If only we could channel the passion of Justin Bieber's fans into something useful. Not that there's anything wrong with the 18-year-old Canadian's R&B music. But just think what these 13- to 19-year-old girls could accomplish if they turned the sheer energy of their Bieber lust onto a world problem. We'd have no poverty, no hunger, no disparity of any kind.
The lengths to which these nubile young Beliebers, as they're called, go to proclaim their love for the moptop star could move mountains. At London's Royal Garden hotel, a posh hotel overlooking Kensington Palace, Hyde Park and St. Paul's Cathedral, thousands of young fans camped out, skipping school, starving themselves to keep their place in the Bieber viewing queue.
Even though the ritzy hotel is pedigreed in hosting stars from Sonny and Cher and the Monkees to the London Rugby team, Biebster's fans and their 2,000-plus phone calls (claiming to be everyone from his long lost cousin to his personal stripper) jammed the phone lines, forcing the five-star hotel to change its phone number. That unbridled passion could be used to insure health care for all Americans, something their Canadian crush has consistently applauded.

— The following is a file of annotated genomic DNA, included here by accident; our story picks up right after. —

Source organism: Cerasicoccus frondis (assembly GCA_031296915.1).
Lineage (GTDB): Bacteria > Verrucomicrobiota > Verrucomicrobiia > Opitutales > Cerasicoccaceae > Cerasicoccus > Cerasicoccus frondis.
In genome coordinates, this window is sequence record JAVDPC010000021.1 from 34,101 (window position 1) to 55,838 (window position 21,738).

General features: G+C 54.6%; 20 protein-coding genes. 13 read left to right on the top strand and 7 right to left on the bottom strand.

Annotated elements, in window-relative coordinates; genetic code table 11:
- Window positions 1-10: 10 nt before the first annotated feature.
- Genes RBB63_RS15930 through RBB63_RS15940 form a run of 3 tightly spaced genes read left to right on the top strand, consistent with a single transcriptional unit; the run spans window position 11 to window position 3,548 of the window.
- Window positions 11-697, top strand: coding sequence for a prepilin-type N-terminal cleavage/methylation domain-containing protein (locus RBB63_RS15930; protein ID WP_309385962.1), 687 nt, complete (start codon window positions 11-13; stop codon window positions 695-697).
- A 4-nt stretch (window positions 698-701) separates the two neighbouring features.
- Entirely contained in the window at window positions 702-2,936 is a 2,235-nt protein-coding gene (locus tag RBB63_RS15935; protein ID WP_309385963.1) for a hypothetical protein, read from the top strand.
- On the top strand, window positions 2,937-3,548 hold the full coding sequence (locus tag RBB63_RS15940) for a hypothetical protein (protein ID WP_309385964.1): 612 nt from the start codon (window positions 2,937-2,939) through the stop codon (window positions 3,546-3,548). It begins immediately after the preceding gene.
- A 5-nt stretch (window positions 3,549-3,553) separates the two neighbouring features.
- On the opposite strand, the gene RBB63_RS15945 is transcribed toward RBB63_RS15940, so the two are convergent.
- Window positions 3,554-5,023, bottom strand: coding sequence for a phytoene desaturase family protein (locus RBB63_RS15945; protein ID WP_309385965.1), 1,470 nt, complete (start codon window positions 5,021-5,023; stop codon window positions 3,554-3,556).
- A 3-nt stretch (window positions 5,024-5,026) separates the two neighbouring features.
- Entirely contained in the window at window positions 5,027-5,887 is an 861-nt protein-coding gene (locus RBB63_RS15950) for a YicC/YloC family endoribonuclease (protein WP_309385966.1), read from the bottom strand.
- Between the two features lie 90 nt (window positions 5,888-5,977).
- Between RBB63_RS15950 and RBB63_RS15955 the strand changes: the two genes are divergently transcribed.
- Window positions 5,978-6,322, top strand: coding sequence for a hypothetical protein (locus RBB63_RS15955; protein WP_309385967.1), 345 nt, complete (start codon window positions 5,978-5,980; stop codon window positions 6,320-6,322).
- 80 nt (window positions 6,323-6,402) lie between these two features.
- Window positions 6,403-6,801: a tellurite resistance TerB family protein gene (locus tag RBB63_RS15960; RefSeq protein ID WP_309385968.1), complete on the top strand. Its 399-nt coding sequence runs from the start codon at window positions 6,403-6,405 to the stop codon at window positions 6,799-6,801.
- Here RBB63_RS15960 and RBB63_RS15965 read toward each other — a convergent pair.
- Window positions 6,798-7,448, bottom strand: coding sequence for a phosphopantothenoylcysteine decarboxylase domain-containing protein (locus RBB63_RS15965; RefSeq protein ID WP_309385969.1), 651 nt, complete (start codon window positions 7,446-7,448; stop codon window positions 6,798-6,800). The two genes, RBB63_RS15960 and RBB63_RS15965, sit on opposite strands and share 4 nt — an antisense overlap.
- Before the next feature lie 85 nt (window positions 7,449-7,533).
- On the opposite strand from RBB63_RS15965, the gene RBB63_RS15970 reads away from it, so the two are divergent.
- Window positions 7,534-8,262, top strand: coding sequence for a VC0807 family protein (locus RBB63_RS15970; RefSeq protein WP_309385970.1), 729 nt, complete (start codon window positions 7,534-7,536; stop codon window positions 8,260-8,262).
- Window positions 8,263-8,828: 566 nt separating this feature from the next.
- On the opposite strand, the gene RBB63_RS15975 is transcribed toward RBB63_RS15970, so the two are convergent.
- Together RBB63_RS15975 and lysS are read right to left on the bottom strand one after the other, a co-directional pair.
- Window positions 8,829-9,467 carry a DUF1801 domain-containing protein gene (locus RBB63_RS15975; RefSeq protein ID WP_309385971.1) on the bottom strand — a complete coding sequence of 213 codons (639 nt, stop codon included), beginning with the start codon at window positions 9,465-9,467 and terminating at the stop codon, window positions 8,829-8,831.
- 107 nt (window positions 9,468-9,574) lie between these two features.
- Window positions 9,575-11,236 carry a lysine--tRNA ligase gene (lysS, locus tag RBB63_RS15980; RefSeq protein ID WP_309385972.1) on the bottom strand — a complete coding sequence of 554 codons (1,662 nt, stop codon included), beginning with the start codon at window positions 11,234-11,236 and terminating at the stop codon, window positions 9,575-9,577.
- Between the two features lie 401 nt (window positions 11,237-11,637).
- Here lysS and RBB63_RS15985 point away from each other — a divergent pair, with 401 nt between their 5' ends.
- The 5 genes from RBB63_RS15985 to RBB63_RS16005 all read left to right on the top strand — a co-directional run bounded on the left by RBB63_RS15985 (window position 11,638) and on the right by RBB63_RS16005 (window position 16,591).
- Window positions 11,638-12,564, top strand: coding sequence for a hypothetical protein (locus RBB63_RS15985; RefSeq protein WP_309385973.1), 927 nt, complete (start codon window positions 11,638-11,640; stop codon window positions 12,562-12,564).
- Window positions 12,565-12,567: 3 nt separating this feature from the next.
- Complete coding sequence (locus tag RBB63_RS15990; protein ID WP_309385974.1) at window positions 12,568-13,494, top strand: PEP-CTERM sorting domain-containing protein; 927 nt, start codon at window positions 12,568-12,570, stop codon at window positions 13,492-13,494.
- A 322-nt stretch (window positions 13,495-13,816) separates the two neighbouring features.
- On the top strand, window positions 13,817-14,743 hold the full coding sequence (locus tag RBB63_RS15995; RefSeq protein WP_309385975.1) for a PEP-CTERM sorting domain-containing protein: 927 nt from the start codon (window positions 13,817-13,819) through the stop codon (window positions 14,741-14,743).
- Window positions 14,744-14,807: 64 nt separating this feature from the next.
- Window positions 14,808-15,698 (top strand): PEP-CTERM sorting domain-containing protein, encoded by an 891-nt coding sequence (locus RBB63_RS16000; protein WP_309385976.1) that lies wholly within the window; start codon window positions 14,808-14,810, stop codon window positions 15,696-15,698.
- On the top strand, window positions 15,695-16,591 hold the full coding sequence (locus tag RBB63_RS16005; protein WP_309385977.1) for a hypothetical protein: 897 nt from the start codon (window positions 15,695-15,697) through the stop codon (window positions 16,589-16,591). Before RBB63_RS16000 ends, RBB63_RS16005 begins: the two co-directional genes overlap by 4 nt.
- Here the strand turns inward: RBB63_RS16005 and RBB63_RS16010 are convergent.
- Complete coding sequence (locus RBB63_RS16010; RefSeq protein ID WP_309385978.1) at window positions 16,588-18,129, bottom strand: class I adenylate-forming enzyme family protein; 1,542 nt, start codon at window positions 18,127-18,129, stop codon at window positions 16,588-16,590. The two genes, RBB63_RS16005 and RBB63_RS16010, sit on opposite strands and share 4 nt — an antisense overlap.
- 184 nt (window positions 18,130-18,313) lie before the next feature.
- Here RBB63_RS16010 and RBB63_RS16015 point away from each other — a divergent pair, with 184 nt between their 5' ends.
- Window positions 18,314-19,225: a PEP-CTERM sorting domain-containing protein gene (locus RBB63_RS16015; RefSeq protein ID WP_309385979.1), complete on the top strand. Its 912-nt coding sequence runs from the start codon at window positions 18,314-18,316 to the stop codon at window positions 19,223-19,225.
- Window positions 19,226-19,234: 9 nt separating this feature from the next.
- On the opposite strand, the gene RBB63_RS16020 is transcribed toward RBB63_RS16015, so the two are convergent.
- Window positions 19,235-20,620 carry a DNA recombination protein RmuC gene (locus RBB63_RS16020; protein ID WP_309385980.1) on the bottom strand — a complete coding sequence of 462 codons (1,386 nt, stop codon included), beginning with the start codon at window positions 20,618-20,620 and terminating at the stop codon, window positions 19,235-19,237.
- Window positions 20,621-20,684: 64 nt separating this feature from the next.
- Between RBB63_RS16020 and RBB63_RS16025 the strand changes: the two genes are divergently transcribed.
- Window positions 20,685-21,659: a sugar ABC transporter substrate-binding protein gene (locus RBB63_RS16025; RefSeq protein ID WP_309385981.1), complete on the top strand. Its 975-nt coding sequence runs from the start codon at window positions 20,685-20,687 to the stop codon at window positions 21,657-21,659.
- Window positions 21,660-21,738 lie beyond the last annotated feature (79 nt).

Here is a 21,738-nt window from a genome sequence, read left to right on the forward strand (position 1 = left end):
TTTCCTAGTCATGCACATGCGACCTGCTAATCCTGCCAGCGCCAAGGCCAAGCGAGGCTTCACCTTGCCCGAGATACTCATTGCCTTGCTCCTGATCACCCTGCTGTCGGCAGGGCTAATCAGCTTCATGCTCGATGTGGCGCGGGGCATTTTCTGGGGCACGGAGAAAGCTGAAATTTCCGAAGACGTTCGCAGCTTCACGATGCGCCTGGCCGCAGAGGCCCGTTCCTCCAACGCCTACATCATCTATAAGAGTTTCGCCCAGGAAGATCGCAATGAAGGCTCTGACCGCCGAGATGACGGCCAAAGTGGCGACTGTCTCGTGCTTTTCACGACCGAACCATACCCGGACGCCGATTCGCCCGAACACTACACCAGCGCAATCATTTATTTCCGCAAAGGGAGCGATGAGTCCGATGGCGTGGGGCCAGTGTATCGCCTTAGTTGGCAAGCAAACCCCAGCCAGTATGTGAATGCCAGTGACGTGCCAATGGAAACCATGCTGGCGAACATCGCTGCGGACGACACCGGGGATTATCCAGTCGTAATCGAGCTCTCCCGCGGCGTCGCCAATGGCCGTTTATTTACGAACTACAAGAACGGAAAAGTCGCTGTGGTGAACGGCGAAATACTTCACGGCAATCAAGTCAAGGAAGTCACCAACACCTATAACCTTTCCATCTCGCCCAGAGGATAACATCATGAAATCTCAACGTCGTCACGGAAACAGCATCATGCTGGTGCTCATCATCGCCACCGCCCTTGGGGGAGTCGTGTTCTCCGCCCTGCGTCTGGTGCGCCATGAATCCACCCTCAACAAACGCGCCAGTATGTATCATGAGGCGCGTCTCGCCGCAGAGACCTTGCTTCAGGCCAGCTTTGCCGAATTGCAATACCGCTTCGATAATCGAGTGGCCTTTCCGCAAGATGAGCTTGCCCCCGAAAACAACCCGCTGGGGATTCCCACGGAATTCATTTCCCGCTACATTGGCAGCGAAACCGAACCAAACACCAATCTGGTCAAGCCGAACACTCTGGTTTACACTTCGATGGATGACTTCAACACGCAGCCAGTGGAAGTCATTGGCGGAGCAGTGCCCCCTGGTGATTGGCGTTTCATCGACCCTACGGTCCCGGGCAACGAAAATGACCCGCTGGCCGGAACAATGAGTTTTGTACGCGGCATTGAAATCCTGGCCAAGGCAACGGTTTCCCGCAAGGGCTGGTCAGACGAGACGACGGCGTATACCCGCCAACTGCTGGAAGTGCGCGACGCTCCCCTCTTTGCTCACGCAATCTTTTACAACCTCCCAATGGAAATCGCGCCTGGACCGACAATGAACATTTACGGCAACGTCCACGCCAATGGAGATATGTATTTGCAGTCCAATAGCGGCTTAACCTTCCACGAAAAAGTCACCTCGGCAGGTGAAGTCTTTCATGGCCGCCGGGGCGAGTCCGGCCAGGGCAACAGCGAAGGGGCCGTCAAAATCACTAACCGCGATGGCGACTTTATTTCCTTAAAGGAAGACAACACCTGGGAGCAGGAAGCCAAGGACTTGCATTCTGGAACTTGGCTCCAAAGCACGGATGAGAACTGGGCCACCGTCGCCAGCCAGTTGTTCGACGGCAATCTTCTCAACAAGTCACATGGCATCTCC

At another London hotel a few years ago, a couple enterprising Beliebers snuck inside the employees's entrance and pirated a couple maid's uniforms before they were nabbed dutifully snapping pictures inside the Paul McCartney suite at Liverpool's Hard Days Night hotel where their idol was staying. Again, if that persistence was used to feed the hungry or stop the Syrian government's bombing of innocent neighborhoods, the world would be a much nicer place.
The more than 300,000 screaming, purple-wearing (allegedly his favorite color) tweens who stood in the rain for the pop star's June 11 Mexico City concert could have easily moved their ardor to Los Cabos's G-20 Summit a week later and put some genuine teeth in the "tax and entitlement reform" act.
Mr. Bieber, I would love you, too, if you could just get the ardor of your 20 million twitter fans pointed in a more productive direction.